Arizona Woman Sentenced to Six Years Jail in Identity Theft Tax Fraud Case
For Immediate Release
Office of Public Affairs
U.S. Attorney Richard S. Hartunian of the Northern District of New York and Acting Special Agent in Charge Thomas E. Bishop of the Internal Revenue Service-Criminal Investigations (IRS-CI) New York Field Office announced that Elaine Monique Zavalla-Charres, 34, of Winslow, Arizona, was sentenced yesterday in federal court in Utica, New York, in connection with her convictions for mail fraud and aggravated identity theft in a case involving false federal income tax returns that resulted in the theft of over $400,000 from the IRS. Zavala-Charres was sentenced to serve a total of 72 months in jail: 48 months for mail fraud and a consecutive term of 24 months for aggravated identity theft. She was also sentenced to serve three years of supervised release following her release from prison and ordered to pay restitution to the IRS in the amount of $411,309.
The fraud scheme occurred in 2011 through 2013. A co-defendant of Zavala-Charres, Lacey Hollinger, 27, of Massena, New York, contacted Massena-area residents via Facebook and other electronic media to tell them they were eligible for a tax refund, even though they were unemployed and had no income, as part of a U.S. government “stimulus program.” No such program existed. Several dozen responded, giving Hollinger their personal identification information (date of birth, social security number, etc.). Hollinger forwarded this information to Zavala-Charres, who used it to create false and fraudulent tax returns that, with others obtained from Arizona residents, generated over $400,000 in tax refunds. Zavala-Charres, Hollinger and others involved in the fraud scheme stole these funds after they were electronically deposited in bank accounts in Arizona.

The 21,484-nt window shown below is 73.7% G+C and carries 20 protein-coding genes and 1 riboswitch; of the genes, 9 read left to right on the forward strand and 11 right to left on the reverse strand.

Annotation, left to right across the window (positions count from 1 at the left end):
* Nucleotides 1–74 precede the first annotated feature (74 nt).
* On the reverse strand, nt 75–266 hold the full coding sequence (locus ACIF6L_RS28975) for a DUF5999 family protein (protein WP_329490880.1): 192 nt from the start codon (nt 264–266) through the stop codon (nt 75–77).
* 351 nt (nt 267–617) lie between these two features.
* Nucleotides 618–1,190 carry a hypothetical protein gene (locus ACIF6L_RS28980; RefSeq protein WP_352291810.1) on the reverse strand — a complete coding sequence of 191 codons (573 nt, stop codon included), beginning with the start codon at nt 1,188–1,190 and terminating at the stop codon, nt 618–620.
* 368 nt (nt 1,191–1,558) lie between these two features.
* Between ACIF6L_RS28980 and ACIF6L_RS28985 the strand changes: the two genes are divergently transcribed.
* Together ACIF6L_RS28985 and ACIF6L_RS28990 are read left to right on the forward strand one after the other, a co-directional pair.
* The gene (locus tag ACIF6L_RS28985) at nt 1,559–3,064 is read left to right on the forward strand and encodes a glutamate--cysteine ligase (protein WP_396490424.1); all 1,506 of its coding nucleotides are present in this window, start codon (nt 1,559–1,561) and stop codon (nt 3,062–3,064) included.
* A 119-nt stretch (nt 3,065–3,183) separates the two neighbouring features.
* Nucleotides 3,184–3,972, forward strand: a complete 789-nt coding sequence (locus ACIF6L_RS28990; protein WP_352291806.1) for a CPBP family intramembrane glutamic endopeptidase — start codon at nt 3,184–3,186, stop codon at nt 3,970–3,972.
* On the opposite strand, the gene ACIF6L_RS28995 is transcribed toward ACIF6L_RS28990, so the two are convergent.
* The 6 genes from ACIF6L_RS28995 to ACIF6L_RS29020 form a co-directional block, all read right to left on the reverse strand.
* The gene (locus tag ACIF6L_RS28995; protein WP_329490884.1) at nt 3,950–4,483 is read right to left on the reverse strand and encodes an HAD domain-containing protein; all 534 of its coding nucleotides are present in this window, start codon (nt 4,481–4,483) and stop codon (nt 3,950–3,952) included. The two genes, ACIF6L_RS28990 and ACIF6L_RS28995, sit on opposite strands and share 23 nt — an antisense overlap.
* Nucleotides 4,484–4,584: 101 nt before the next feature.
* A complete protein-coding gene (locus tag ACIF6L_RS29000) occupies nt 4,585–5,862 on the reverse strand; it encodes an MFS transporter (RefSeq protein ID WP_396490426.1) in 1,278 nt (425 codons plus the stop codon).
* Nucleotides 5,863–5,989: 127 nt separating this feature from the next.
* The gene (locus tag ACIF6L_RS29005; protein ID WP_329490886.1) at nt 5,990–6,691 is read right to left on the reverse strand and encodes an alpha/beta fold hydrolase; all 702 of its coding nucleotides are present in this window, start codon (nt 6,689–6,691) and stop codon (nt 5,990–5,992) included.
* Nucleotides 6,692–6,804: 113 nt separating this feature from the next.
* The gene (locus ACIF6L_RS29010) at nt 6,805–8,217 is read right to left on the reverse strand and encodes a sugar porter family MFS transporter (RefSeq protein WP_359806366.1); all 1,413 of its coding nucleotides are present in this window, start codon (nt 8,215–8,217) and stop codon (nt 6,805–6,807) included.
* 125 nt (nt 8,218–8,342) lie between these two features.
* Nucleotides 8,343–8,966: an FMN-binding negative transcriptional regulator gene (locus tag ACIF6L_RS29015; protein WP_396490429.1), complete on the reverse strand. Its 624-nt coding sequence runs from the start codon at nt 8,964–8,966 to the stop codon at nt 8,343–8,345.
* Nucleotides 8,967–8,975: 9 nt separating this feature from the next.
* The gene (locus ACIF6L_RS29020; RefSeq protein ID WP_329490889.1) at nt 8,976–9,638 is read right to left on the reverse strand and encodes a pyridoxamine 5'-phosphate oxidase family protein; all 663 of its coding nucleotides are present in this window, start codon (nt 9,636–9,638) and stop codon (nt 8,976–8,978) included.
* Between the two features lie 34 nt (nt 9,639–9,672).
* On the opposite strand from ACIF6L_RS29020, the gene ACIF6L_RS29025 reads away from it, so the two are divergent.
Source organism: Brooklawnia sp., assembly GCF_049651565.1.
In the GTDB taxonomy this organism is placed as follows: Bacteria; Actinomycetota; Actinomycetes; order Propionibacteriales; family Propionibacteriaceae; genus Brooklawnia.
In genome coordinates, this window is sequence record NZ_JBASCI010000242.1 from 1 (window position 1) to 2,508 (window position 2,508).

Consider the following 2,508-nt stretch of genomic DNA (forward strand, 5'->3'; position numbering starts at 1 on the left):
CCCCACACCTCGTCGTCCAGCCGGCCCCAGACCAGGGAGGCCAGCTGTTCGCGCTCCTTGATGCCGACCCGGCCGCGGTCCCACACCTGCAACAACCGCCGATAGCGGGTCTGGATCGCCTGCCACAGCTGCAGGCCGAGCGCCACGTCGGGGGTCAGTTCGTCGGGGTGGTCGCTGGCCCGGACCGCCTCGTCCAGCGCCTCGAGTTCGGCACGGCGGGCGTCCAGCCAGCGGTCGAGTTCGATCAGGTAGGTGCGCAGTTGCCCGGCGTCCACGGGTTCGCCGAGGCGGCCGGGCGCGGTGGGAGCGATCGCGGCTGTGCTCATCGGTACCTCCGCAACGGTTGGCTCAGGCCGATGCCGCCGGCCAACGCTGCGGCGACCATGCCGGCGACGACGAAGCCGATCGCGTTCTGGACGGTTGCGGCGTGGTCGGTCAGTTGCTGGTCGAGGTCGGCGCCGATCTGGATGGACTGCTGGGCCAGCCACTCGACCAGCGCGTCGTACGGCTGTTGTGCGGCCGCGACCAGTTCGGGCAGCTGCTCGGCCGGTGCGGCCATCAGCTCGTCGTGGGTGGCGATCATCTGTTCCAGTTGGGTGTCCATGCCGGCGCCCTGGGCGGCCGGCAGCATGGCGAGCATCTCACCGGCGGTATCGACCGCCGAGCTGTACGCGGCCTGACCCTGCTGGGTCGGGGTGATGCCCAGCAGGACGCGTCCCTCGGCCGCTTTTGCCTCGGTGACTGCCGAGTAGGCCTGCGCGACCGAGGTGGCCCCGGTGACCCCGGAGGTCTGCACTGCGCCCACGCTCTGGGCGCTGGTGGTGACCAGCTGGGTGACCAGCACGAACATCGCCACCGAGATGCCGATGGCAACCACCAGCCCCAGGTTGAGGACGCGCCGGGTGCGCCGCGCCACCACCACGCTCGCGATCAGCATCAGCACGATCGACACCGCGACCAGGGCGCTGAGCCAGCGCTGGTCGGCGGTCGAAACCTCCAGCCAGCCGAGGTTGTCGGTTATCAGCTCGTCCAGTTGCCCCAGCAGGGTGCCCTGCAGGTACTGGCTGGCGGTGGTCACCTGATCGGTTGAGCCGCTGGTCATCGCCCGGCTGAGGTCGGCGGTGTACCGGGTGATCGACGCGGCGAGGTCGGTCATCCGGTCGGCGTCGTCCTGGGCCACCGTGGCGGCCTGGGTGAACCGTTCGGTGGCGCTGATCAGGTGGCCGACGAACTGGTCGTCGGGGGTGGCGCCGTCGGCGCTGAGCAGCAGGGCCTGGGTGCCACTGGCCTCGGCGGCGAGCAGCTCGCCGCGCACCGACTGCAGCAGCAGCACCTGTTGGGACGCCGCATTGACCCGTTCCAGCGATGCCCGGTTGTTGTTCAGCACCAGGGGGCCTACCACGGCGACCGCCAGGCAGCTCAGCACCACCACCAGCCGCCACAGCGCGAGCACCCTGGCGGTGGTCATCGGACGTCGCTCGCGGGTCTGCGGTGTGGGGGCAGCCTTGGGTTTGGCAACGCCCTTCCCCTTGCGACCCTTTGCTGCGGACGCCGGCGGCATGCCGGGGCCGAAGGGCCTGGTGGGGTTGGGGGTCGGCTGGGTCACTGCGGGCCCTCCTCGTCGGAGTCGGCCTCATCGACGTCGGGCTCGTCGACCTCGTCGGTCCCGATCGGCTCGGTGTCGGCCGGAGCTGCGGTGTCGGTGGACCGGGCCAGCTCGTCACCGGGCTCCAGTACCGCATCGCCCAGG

The Massena-area residents never saw the tax returns, which falsely represented that they were self-employed and entitled to a refund. Some received pre-paid debit cards that Zavala-Charres directed to them through the U.S. mail. Many got nothing, with Zavala-Charres and Hollinger keeping most of the refund money. On May 22, 2013, IRS-CI special agents executed a search warrant at the former residence of Zavala-Charres in Phoenix resulting in the recovery of a computer used to create and file the fraudulent tax returns and numerous other documents used in the scheme.
Co-defendant Hollinger was sentenced on May 22, 2015, to serve a term of 36 months imprisonment, three years of supervised release and restitution.
“People who use identity theft to steal money by filing fake tax returns hurt honest taxpayers and cost the United States billions of dollars,” said U.S. Attorney Hartunian. “Cross-country crime connections cannot be allowed to evade the reach of the law. This was a serious crime warranting significant jail sentences and full restitution.”
“The Internal Revenue Service has made the investigation of individuals who orchestrate tax refund schemes using stolen identities a top priority,” said Acting Special Agent in Charge Bishop. “The sentence that Zavala-Charres received illustrates the consequences of committing this type of crime and how seriously the government is about prosecuting it. It will hopefully serve as a deterrent to others.”
The case was investigated by special agents of the IRS-CI Syracuse, New York, Field Office. The case was prosecuted by Assistant U.S. Attorney Richard Southwick of the Northern District of New York.
Updated August 6, 2015